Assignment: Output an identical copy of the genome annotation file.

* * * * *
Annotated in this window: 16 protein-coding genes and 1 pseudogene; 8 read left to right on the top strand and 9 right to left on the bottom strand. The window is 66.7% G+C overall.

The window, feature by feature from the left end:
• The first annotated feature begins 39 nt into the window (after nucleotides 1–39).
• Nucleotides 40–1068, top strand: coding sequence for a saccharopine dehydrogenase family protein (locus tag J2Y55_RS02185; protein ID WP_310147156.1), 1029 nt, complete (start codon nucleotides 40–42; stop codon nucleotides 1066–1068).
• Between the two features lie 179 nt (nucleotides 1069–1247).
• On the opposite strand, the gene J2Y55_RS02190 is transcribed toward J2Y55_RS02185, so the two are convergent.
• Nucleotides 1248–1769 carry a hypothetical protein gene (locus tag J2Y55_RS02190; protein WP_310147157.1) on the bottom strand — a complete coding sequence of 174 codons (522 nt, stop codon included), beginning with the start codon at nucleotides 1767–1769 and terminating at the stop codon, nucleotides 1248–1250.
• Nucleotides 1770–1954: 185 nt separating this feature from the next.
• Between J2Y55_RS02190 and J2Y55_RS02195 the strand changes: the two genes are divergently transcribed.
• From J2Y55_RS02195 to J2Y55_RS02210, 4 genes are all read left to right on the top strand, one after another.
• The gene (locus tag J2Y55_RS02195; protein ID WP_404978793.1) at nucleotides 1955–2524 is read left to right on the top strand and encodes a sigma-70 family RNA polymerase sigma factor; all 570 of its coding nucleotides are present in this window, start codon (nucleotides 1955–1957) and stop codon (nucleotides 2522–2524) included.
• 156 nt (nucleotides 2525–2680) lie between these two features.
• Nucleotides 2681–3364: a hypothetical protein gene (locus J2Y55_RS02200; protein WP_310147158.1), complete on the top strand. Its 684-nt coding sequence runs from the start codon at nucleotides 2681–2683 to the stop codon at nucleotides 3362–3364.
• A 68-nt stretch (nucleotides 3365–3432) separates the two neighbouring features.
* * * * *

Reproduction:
Annotated in this window: 16 protein-coding genes and 1 pseudogene; 8 read left to right on the top strand and 9 right to left on the bottom strand. The window is 66.7% G+C overall.

The window, feature by feature from the left end:
• The first annotated feature begins 39 nt into the window (after nucleotides 1–39).
• Nucleotides 40–1068, top strand: coding sequence for a saccharopine dehydrogenase family protein (locus tag J2Y55_RS02185; protein ID WP_310147156.1), 1029 nt, complete (start codon nucleotides 40–42; stop codon nucleotides 1066–1068).
• Between the two features lie 179 nt (nucleotides 1069–1247).
• On the opposite strand, the gene J2Y55_RS02190 is transcribed toward J2Y55_RS02185, so the two are convergent.
• Nucleotides 1248–1769 carry a hypothetical protein gene (locus tag J2Y55_RS02190; protein WP_310147157.1) on the bottom strand — a complete coding sequence of 174 codons (522 nt, stop codon included), beginning with the start codon at nucleotides 1767–1769 and terminating at the stop codon, nucleotides 1248–1250.
• Nucleotides 1770–1954: 185 nt separating this feature from the next.
• Between J2Y55_RS02190 and J2Y55_RS02195 the strand changes: the two genes are divergently transcribed.
• From J2Y55_RS02195 to J2Y55_RS02210, 4 genes are all read left to right on the top strand, one after another.
• The gene (locus tag J2Y55_RS02195; protein ID WP_404978793.1) at nucleotides 1955–2524 is read left to right on the top strand and encodes a sigma-70 family RNA polymerase sigma factor; all 570 of its coding nucleotides are present in this window, start codon (nucleotides 1955–1957) and stop codon (nucleotides 2522–2524) included.
• 156 nt (nucleotides 2525–2680) lie between these two features.
• Nucleotides 2681–3364: a hypothetical protein gene (locus J2Y55_RS02200; protein WP_310147158.1), complete on the top strand. Its 684-nt coding sequence runs from the start codon at nucleotides 2681–2683 to the stop codon at nucleotides 3362–3364.
• A 68-nt stretch (nucleotides 3365–3432) separates the two neighbouring features.